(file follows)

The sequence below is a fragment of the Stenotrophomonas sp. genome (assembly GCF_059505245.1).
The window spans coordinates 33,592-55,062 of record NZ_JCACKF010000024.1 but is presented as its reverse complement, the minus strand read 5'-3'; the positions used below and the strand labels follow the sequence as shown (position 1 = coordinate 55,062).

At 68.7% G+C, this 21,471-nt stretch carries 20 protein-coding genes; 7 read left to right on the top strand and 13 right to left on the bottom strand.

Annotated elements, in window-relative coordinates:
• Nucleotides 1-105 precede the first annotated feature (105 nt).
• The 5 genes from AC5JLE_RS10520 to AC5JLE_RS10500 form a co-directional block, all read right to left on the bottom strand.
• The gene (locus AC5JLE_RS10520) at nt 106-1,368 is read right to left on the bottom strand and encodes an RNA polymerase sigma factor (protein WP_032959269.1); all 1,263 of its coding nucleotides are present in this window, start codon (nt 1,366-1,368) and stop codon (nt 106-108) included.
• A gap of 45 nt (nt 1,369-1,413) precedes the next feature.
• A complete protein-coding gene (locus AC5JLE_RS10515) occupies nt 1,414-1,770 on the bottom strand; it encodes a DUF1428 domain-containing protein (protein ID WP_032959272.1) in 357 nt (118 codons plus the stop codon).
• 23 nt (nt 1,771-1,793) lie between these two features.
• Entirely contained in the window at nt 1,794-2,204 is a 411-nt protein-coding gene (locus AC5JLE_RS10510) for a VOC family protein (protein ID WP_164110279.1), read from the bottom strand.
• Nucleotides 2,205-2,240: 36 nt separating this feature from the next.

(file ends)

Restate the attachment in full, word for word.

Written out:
The sequence below is a fragment of the Stenotrophomonas sp. genome (assembly GCF_059505245.1).
The window spans coordinates 33,592-55,062 of record NZ_JCACKF010000024.1 but is presented as its reverse complement, the minus strand read 5'-3'; the positions used below and the strand labels follow the sequence as shown (position 1 = coordinate 55,062).

At 68.7% G+C, this 21,471-nt stretch carries 20 protein-coding genes; 7 read left to right on the top strand and 13 right to left on the bottom strand.

Annotated elements, in window-relative coordinates:
• Nucleotides 1-105 precede the first annotated feature (105 nt).
• The 5 genes from AC5JLE_RS10520 to AC5JLE_RS10500 form a co-directional block, all read right to left on the bottom strand.
• The gene (locus AC5JLE_RS10520) at nt 106-1,368 is read right to left on the bottom strand and encodes an RNA polymerase sigma factor (protein WP_032959269.1); all 1,263 of its coding nucleotides are present in this window, start codon (nt 1,366-1,368) and stop codon (nt 106-108) included.
• A gap of 45 nt (nt 1,369-1,413) precedes the next feature.
• A complete protein-coding gene (locus AC5JLE_RS10515) occupies nt 1,414-1,770 on the bottom strand; it encodes a DUF1428 domain-containing protein (protein ID WP_032959272.1) in 357 nt (118 codons plus the stop codon).
• 23 nt (nt 1,771-1,793) lie between these two features.
• Entirely contained in the window at nt 1,794-2,204 is a 411-nt protein-coding gene (locus AC5JLE_RS10510) for a VOC family protein (protein ID WP_164110279.1), read from the bottom strand.
• Nucleotides 2,205-2,240: 36 nt separating this feature from the next.